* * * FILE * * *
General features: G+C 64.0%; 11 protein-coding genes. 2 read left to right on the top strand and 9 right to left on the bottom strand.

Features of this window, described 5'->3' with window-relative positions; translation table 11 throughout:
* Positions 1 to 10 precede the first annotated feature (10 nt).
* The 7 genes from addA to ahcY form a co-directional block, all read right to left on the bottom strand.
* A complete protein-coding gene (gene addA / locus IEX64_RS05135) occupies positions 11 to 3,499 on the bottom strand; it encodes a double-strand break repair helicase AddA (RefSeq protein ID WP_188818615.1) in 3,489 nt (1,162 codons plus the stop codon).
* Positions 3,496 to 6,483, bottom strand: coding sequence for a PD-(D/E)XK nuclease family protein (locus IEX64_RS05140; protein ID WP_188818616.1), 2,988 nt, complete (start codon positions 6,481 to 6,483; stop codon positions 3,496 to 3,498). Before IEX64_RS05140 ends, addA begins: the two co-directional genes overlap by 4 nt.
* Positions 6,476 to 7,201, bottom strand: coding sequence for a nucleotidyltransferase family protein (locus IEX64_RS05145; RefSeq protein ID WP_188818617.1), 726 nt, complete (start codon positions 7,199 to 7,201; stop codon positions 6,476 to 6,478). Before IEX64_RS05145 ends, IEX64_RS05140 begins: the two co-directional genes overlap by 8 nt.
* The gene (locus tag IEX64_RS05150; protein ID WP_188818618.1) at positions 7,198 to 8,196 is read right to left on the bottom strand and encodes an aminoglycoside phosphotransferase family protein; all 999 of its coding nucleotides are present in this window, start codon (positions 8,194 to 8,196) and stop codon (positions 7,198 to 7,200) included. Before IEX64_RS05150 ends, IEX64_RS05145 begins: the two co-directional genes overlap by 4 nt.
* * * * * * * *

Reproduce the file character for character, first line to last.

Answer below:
General features: G+C 64.0%; 11 protein-coding genes. 2 read left to right on the top strand and 9 right to left on the bottom strand.

Features of this window, described 5'->3' with window-relative positions; translation table 11 throughout:
* Positions 1 to 10 precede the first annotated feature (10 nt).
* The 7 genes from addA to ahcY form a co-directional block, all read right to left on the bottom strand.
* A complete protein-coding gene (gene addA / locus IEX64_RS05135) occupies positions 11 to 3,499 on the bottom strand; it encodes a double-strand break repair helicase AddA (RefSeq protein ID WP_188818615.1) in 3,489 nt (1,162 codons plus the stop codon).
* Positions 3,496 to 6,483, bottom strand: coding sequence for a PD-(D/E)XK nuclease family protein (locus IEX64_RS05140; protein ID WP_188818616.1), 2,988 nt, complete (start codon positions 6,481 to 6,483; stop codon positions 3,496 to 3,498). Before IEX64_RS05140 ends, addA begins: the two co-directional genes overlap by 4 nt.
* Positions 6,476 to 7,201, bottom strand: coding sequence for a nucleotidyltransferase family protein (locus IEX64_RS05145; RefSeq protein ID WP_188818617.1), 726 nt, complete (start codon positions 7,199 to 7,201; stop codon positions 6,476 to 6,478). Before IEX64_RS05145 ends, IEX64_RS05140 begins: the two co-directional genes overlap by 8 nt.
* The gene (locus tag IEX64_RS05150; protein ID WP_188818618.1) at positions 7,198 to 8,196 is read right to left on the bottom strand and encodes an aminoglycoside phosphotransferase family protein; all 999 of its coding nucleotides are present in this window, start codon (positions 8,194 to 8,196) and stop codon (positions 7,198 to 7,200) included. Before IEX64_RS05150 ends, IEX64_RS05145 begins: the two co-directional genes overlap by 4 nt.